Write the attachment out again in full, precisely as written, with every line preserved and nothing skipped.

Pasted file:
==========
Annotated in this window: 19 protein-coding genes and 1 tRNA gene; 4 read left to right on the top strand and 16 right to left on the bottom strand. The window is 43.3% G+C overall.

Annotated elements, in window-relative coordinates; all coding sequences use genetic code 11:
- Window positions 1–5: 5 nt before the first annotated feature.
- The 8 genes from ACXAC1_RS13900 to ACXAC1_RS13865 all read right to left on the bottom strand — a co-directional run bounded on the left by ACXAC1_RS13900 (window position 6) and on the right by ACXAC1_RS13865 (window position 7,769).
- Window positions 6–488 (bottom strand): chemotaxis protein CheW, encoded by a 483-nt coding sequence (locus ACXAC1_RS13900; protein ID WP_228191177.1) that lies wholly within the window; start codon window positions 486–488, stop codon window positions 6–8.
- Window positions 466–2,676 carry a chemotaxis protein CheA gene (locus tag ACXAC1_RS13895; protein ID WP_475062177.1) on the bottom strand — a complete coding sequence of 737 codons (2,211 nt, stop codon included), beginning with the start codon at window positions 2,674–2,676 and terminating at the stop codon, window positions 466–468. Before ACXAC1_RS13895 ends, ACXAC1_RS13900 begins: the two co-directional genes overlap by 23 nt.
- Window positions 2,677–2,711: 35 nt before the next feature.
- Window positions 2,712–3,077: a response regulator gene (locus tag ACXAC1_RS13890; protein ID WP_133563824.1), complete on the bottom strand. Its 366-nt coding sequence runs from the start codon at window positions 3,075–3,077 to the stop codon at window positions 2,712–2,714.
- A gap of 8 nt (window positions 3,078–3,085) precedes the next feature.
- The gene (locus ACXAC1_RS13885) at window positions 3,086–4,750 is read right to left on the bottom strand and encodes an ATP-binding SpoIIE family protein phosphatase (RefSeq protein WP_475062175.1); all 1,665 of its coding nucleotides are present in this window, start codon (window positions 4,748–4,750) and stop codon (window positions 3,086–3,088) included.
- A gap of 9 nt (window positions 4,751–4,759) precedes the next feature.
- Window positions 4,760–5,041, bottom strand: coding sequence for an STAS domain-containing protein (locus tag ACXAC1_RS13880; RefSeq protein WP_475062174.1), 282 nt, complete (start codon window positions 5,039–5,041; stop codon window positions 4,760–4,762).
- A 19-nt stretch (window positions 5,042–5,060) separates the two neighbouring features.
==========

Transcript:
Annotated in this window: 19 protein-coding genes and 1 tRNA gene; 4 read left to right on the top strand and 16 right to left on the bottom strand. The window is 43.3% G+C overall.

Annotated elements, in window-relative coordinates; all coding sequences use genetic code 11:
- Window positions 1–5: 5 nt before the first annotated feature.
- The 8 genes from ACXAC1_RS13900 to ACXAC1_RS13865 all read right to left on the bottom strand — a co-directional run bounded on the left by ACXAC1_RS13900 (window position 6) and on the right by ACXAC1_RS13865 (window position 7,769).
- Window positions 6–488 (bottom strand): chemotaxis protein CheW, encoded by a 483-nt coding sequence (locus ACXAC1_RS13900; protein ID WP_228191177.1) that lies wholly within the window; start codon window positions 486–488, stop codon window positions 6–8.
- Window positions 466–2,676 carry a chemotaxis protein CheA gene (locus tag ACXAC1_RS13895; protein ID WP_475062177.1) on the bottom strand — a complete coding sequence of 737 codons (2,211 nt, stop codon included), beginning with the start codon at window positions 2,674–2,676 and terminating at the stop codon, window positions 466–468. Before ACXAC1_RS13895 ends, ACXAC1_RS13900 begins: the two co-directional genes overlap by 23 nt.
- Window positions 2,677–2,711: 35 nt before the next feature.
- Window positions 2,712–3,077: a response regulator gene (locus tag ACXAC1_RS13890; protein ID WP_133563824.1), complete on the bottom strand. Its 366-nt coding sequence runs from the start codon at window positions 3,075–3,077 to the stop codon at window positions 2,712–2,714.
- A gap of 8 nt (window positions 3,078–3,085) precedes the next feature.
- The gene (locus ACXAC1_RS13885) at window positions 3,086–4,750 is read right to left on the bottom strand and encodes an ATP-binding SpoIIE family protein phosphatase (RefSeq protein WP_475062175.1); all 1,665 of its coding nucleotides are present in this window, start codon (window positions 4,748–4,750) and stop codon (window positions 3,086–3,088) included.
- A gap of 9 nt (window positions 4,751–4,759) precedes the next feature.
- Window positions 4,760–5,041, bottom strand: coding sequence for an STAS domain-containing protein (locus tag ACXAC1_RS13880; RefSeq protein WP_475062174.1), 282 nt, complete (start codon window positions 5,039–5,041; stop codon window positions 4,760–4,762).
- A 19-nt stretch (window positions 5,042–5,060) separates the two neighbouring features.